Sermon preached at the Szak-Collegium Chapel, Budapest to the Chaplaincy of St Margaret of Scotland, Diocese of Europe

Categories: News

It is rather appropriate that we meet this morning on the side of a mountain, at Svabhegy in a place that 200 years ago would have been a dark and forbidding place! I have always found it hard to pin down the Transfiguration which is this morning’s Gospel reading.

It seems so other-worldly. Think of the story: Jesus takes his inner circle of followers up a mountain. It’s a hard slog and they are tired when they get there but manage to keep themselves awake. Suddenly the scene is changed as the mountainside is bathed in light and Jesus is seen in conversation with two individuals, identified as Moses and Elijah: symbolic of the law and the prophets who between them were God’s revelation to his people. Then the vision fades and the mountainside is again dark and threatening.

What is it about? The clue is in what follows afterwards: Peter, James, John and Jesus return to the others to discover chaos and confusion. They have been trying to emulate Jesus in healing and are failing. Jesus and the others are met by a distraught parent of an epileptic child who complains bitterly that they haven’t been able to help. Jesus of course heals the child. Transfiguration is not about escapism from the world but about our meeting with God.

Why are we here this morning? I do not think that it is because it is the respectable thing to do on a Sunday morning. Each of us will have met God in a very real way which is personal to each one of us, There is no simple formula, but there will be times, often very intimate and personal, when God has seemed much closer to us than normally, and from these experiences we have found the certainty of God which carries us along when the clouds come down upon our lives, when the worship which inspired us in the past, now seems humdrum, but we remember those times when a sermon brought new inspiration to our lives, when the words of an often familiar hymn suddenly took on new and enlightening meaning.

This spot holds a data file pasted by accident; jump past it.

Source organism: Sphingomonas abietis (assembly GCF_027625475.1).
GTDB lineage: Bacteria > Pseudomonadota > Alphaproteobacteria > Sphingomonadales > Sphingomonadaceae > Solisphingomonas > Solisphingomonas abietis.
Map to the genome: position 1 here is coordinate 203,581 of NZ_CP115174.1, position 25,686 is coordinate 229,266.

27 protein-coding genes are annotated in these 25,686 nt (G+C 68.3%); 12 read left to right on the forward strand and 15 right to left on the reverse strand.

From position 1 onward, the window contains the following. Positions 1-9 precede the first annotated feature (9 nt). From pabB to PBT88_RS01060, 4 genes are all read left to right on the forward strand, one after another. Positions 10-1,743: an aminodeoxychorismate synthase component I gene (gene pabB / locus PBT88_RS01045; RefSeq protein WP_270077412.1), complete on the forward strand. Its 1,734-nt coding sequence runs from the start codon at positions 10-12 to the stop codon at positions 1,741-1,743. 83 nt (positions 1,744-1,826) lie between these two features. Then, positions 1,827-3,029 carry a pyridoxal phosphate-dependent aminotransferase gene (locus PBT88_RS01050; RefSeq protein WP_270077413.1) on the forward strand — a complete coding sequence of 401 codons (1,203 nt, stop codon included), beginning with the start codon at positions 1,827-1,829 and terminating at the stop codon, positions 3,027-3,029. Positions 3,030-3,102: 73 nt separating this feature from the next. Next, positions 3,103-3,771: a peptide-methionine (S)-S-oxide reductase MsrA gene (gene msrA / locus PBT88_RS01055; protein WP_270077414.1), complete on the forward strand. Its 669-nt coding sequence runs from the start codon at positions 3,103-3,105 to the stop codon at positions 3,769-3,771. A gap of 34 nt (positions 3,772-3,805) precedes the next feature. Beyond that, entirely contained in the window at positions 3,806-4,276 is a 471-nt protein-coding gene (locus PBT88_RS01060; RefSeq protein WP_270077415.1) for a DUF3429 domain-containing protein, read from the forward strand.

Peter blurts out on the hilltop, Master, it is good for us to be here. Let us make three dwellings, one for you, one for Moses, one for Elijah. It is a type of escapism into which Christians have all too often and easily found it convenient to sink: we shelter behind beautiful words, music and imagery so that we do not have to get our hands dirty in the muddiness and corruption of daily life: we become so heavenly minded that we are of little use to God for daily life and witness.

The world outside the doors is a hard world: it often pays lip service to Christian values while at the same time ignoring the same values. The Church lumbers on as the disciples did at the bottom of the mountain, imitating yet getting nowhere. Where, people were asking, was the healing of the Jesus movement among those who claimed to follow him? The child’s distraught father cries out from his heart, ‘I begged your disciples to cast it out, but they could not’. Was it in Jesus’ followers or a magic within his life alone?